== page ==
From parades and traditional readings to music, re-enactments, foot races and, of course, the beach, Long Islanders took advantage of perfect weather to get out of doors on Independence Day.
Park officials projected that 100,000 people would swarm Jones Beach and said Sunken Meadow State Park was closed to new arrivals after 55,000 people descended on the North Shore beach.
In Port Jefferson, Heather Fumai sat in a chair on West Broadway, watching Fourth of July parade-goers walk the stretch that ends at the harbor.
Fumai was one of many in attendance Thursday at the annual July Fourth parade. Clad in red, white and blue, residents came not just to pay tribute to veterans, but also for a handful of reasons that, like Fumai's, were deeply personal.
Fumai said she and her sister were supporting Ride for Life, a charity that aims to find a cure for ALS -- amyotrophic lateral sclerosis, a progressive neurodegenerative disease also known as Lou Gehrig's Disease. "A lot of people don't know what ALS is," she said.
A dance team and a local elementary school band dazzled the crowd, sharing the spotlight with many veterans and firefighter crews.
Along the route, Jennifer Matteo, 44, of Selden, paid tribute to her husband and son, both marching with the Selden Fire Department, as well as the other volunteers. She and her family also reflected on the 19 firefighters killed earlier this week in an Arizona wildfire.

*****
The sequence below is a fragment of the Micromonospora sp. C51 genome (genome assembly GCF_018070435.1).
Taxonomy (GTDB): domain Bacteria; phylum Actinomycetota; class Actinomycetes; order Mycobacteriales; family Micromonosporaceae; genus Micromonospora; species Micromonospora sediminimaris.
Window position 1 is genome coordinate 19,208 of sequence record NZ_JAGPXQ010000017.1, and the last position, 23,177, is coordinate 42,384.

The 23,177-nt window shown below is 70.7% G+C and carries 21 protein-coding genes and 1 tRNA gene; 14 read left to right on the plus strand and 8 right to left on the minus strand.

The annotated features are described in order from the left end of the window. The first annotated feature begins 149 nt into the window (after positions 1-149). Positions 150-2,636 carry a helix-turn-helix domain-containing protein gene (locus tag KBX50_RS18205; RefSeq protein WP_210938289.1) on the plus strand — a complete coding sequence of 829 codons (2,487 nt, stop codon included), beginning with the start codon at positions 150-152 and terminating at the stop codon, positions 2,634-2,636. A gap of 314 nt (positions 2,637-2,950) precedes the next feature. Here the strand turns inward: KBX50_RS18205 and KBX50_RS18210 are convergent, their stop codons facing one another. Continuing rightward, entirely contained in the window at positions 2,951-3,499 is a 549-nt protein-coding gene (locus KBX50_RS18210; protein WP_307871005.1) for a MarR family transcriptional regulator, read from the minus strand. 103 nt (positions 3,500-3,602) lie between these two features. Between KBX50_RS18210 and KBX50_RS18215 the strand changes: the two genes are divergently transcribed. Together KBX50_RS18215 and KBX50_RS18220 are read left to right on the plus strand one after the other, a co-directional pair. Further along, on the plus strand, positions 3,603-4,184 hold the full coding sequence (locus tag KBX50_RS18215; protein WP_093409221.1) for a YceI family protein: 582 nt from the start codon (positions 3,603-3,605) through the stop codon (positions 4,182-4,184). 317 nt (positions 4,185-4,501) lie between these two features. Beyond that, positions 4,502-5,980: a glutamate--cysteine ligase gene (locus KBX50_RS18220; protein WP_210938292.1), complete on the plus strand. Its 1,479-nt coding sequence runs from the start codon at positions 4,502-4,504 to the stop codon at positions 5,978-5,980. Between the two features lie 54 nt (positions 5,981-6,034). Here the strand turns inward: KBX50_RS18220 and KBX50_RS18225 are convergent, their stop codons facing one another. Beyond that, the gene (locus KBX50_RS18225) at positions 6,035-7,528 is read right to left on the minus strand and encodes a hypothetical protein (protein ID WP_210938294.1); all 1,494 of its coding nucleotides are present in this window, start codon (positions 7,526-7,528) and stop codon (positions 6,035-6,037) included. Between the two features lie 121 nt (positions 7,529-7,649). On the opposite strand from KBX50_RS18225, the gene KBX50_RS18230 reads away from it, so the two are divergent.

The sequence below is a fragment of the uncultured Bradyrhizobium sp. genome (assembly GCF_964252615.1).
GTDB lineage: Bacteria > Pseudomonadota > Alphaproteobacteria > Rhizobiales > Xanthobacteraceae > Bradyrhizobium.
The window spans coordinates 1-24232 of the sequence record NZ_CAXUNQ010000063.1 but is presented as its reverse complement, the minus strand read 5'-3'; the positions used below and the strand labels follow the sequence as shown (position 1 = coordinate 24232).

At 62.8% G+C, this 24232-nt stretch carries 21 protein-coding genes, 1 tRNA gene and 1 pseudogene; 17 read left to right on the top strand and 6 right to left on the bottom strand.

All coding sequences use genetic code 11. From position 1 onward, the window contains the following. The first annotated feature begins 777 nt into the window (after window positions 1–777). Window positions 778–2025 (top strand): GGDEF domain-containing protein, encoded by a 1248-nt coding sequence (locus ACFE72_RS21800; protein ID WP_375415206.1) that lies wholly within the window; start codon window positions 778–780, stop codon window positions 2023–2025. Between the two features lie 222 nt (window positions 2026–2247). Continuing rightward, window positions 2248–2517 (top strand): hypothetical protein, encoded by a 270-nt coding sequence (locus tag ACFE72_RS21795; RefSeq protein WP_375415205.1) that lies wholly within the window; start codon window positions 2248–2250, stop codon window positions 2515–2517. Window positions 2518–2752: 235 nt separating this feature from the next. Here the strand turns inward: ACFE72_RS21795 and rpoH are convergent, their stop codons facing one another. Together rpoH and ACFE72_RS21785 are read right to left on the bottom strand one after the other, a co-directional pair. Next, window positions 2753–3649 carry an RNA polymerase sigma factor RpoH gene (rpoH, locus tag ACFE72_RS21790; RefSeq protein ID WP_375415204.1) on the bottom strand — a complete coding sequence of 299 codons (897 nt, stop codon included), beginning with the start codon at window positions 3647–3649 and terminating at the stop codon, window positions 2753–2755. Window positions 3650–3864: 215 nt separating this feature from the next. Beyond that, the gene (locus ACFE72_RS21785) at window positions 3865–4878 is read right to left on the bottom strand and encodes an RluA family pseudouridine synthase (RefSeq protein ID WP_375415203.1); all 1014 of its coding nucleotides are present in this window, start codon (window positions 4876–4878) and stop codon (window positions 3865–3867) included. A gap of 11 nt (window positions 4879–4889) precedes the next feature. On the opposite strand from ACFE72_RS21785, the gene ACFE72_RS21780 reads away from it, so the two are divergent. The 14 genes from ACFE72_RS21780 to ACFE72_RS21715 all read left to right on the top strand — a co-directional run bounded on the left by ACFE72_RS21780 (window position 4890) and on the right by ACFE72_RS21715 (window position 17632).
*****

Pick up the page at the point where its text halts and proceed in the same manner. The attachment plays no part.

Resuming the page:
"They give a lot to the community," said Matteo, adding she was there for "those who lost their lives on the front lines."
The parade marked a village milestone -- its 50th anniversary -- and was accompanied by the swearing-in of several elected officials. The mayor and two trustees recently won uncontested races.
No stranger to the parade was Jeanne Garant, Port Jefferson's mayor from 1999-2005, whose daughter, Margot Garant, was sworn in Thursday for a third term.
She has not missed a celebration since 1972, Garant said, as she wore a white sash inscribed with her former title and a red-sequined baseball cap.
"It's a great village," she said. "Very unique."
Forecasters had said the day would be hot and muggy on Long Island, but not rainy. Dan Hofmann, a meteorologist with the National Weather Service, said a ridge of high pressure kept any chance of precipitation away, and skies would likely be clear of clouds for Thursday evening's fireworks. The high temperature Thursday was 86 at Islip MacArthur Airport and in the middle and upper 80s for the rest of the Island, according to the weather service. By the time fireworks explode, temperatures will be in the middle 70s, going down to the lower 70s overnight. Temperatures are expected to careen above 90 on Friday.